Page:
Five Brigham Young University students recently earned honors at the annual Society of Nematologists meeting in Hawaii.
Based on his submitted abstract, doctoral candidate Scott Peat was awarded a travel grant, which paid for his trip expenses to the meeting. He also won the award for the best student paper presentation.
The other four students, all undergraduates, also performed well in the competitions. TJ Bliss, who took honors in the best poster competition, and fellow undergraduates Adler Dillman, Dana Blackburn and Chris Bailey surprised those at the conference who assumed by the quality of their work that they were graduate students.
“Typically, undergraduates don’t do the quality of research required to be competitive at these conferences,” said Byron Adams, an assistant professor in micro- and molecular biology who accompanied the students. “They don’t do ‘big boy’ science quality, but ‘Boy Scout’ science quality. But no one knew these students were undergraduates based on their work.”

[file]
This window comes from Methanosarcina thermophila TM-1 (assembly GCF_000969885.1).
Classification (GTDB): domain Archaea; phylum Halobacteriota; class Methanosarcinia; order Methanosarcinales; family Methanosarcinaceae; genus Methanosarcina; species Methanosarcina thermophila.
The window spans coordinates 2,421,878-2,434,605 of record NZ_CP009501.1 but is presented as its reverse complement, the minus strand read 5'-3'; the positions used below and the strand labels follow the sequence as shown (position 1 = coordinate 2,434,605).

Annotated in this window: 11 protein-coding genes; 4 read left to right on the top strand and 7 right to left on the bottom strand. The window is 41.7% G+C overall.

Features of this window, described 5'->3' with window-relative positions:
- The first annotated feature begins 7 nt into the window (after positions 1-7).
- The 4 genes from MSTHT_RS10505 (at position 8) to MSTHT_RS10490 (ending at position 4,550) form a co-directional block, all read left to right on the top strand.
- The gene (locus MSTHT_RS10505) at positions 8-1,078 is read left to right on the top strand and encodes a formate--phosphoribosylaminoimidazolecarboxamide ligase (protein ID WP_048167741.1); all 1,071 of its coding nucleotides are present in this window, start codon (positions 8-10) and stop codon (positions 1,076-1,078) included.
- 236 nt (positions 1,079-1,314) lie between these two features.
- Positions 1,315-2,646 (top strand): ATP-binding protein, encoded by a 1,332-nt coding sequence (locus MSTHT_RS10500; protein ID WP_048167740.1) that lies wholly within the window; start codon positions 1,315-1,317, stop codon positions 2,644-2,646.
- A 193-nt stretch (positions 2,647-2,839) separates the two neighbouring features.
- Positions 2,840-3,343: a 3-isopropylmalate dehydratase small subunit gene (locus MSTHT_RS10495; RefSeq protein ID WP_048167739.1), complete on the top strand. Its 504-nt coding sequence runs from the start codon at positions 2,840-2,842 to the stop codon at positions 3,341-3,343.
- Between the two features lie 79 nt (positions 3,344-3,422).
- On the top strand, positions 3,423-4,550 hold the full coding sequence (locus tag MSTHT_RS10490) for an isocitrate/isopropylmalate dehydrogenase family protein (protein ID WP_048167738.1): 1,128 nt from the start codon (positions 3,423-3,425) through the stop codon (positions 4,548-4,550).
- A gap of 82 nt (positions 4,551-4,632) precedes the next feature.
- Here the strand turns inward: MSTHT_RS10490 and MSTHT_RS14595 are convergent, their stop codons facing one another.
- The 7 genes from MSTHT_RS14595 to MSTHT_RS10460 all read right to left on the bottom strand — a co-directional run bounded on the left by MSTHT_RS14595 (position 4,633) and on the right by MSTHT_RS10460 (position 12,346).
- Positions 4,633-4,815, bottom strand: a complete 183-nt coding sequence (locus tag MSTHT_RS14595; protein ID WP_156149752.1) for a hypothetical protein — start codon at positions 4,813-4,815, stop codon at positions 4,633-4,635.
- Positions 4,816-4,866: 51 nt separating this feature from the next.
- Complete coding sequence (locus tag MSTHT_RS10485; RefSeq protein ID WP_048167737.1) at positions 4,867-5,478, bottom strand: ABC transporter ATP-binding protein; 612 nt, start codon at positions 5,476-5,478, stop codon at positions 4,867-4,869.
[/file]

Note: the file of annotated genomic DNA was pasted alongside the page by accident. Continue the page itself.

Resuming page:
Adams said the conference was a success not only in the quality of science produced, but also in the future opportunities presented to the students.
“They got accosted by faculty with opportunities for when they’re done with their undergraduate degrees,” he said. “They’re really blue-chip recruits.”
The Society of Nematologists is an international nonprofit organization designed to advance the science of nematology, or the scientific study of nematode worms.
For more information, contact Byron Adams at (801) 422-3132.
Writer: Elizabeth Kasper